For God the Son of God, the only-begotten of the eternal and unbegotten Father, remaining eternal “in the form of God,” and unchangeably and without time possessing the property of being no way different to the Father He received “the form of a slave” without loss of His own majesty, that He might advance us to His state and not lower Himself to ours. — St. Leo the Great, Sermon XXVIII on the Nativity

In this quote, St. Leo is reflecting upon Philippians 2:5-7:

Let this mind be in you which was also in Christ Jesus, who, being in the form of God, did not consider it robbery to be equal with God, but made Himself of no reputation, taking the form of a bondservant, and coming in the likeness of men.

Christ did not need to grasp at being God (as did Adam of old) because He is already in the form of God — in no way different than the Father, as St. Leo says. Yet, he took the form of a slave. Normally we translate the word doulos as “servant” or “bondservant.” I suppose we shy away from its real meaning of “slave” because of the discomfort we have with that word, especially in context of U.S. history. St. John, however, confirms the reality of Christ coming as slave:

Jesus…rose from supper and laid aside His garments, took a towel and girded Himself — John 13:5

The washing of the feet was the task of a slave and Christ dressed the part. This is why Peter is so shocked in vv. 6, 8.

Despite this, He loses none of His majesty. Rather, He advances us to His state. Christ turns to world on its head — He turns the world right side up. By becoming a slave, He elevates all of us. He pays no heed to what the world says and what the world expects. How many times in our lives have we or someone we know been brought down to someone else’s level — or done this to someone else? How many bullies have we seen punish those who excel? How many times have we blamed the rich or the famous or the powerful and wanted to take them down a few notches or delighted in the scandals that did bring them down? How many times have we ignored those “below” us?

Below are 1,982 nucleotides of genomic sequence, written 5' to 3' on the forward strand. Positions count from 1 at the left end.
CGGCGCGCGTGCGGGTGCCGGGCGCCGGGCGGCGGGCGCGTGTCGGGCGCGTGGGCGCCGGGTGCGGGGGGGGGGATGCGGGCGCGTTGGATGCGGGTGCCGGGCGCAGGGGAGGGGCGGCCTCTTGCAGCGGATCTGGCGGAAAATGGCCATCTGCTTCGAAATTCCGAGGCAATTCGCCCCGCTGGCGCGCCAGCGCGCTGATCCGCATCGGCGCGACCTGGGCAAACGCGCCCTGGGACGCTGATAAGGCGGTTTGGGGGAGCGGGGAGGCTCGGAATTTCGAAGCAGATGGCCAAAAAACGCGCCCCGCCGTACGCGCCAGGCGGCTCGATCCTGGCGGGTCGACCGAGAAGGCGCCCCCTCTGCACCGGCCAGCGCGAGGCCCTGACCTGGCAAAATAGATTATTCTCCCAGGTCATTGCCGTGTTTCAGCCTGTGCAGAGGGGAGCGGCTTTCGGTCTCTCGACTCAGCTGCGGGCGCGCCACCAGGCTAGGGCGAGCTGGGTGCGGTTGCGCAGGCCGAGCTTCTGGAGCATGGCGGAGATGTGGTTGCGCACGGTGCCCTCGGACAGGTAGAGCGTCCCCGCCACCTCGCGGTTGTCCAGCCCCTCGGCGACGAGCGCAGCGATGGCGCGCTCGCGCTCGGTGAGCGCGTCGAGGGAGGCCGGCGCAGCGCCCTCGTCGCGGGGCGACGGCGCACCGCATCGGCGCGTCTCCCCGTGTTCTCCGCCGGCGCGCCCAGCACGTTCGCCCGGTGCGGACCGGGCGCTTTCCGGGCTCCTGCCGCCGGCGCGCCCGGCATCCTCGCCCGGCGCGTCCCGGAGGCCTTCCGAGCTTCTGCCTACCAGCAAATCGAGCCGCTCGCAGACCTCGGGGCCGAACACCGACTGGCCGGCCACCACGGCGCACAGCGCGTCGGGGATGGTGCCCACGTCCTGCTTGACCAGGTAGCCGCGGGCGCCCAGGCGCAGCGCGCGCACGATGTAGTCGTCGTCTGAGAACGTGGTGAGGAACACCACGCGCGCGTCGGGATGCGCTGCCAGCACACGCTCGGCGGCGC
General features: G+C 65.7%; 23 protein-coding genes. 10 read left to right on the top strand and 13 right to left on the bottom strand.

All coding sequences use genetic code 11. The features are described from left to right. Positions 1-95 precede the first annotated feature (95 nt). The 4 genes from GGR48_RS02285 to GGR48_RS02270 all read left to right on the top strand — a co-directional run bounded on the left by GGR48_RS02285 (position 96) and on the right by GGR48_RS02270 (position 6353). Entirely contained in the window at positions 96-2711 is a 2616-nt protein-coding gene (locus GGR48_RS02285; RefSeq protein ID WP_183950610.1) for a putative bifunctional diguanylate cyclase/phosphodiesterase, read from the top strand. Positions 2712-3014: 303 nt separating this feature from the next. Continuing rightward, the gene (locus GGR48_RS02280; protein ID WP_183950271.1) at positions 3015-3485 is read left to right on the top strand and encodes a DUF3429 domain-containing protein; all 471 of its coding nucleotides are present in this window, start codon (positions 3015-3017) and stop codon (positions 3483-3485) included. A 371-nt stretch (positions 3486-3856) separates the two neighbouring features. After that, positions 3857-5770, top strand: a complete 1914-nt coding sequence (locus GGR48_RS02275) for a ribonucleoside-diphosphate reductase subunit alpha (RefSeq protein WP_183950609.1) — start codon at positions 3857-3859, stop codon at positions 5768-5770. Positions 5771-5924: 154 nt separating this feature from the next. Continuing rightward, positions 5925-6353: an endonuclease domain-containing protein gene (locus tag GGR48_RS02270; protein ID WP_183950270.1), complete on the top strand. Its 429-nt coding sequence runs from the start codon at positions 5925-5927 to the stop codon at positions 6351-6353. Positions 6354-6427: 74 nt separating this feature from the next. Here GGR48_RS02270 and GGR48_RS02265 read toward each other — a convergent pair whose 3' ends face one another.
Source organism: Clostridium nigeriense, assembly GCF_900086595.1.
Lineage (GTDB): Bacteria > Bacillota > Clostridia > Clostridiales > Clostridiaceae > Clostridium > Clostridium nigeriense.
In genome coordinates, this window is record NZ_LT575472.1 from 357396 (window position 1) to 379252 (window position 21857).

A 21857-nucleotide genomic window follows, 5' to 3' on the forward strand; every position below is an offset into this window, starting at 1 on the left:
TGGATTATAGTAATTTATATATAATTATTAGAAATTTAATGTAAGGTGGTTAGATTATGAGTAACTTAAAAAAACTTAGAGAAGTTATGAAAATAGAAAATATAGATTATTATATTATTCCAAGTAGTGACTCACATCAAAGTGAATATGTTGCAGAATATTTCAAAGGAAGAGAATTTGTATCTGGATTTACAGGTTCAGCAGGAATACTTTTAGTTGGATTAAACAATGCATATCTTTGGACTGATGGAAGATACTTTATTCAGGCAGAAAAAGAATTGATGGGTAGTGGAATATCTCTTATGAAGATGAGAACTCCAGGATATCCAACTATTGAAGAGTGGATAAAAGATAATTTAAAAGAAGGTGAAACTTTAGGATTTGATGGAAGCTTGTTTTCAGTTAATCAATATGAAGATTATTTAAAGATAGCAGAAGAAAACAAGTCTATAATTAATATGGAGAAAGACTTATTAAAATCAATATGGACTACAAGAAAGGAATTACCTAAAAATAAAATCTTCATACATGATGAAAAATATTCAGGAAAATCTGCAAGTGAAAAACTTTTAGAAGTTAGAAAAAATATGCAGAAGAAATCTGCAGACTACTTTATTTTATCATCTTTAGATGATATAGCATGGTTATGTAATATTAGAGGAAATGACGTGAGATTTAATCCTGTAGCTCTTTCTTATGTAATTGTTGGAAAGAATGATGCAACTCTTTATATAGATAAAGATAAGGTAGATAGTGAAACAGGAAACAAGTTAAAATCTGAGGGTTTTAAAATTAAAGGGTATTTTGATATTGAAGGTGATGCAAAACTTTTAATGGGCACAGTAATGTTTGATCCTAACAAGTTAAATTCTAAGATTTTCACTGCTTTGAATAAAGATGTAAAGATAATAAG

Christ became a slave to elevate all of us. The list of saints are full of those who the world would never have given a second thought to:

  • St. David — an adulterer and murderer
  • St. Mary of Egypt — a prostitute
  • St. Paul — a persecutor of the Church
  • St. Peter — a fisherman
  • St. Matthew — a tax collector
  • St. Photini — a Samaritan and adulteress
  • Ruth — an alien
  • Joseph — a slave
  • Jacob — an usurper and liar
  • I could go on…

The world wants to deny that every one of us has been endowed with the image and likeness of God. In turn, God refuses to deny that image and likeness in anyone. It is why He sent us His son:

He Whom nothing can contain, how is He held within a womb? And while in His Father’s arms, how in His Mother’s pure embrace? Such is His will and good pleasure, and as He knows. For being without flesh, He took flesh willingly; for us HE WHO IS became what He was not. Without forsaking His own nature, He has partaken of what we are. For Christ is born now, twofold in nature, to fill Heaven with mankind. — Kathisma from the Orthros of the Nativity of Christ

Let me emphasize that last line: He came to fill Heaven with mankind. Amen.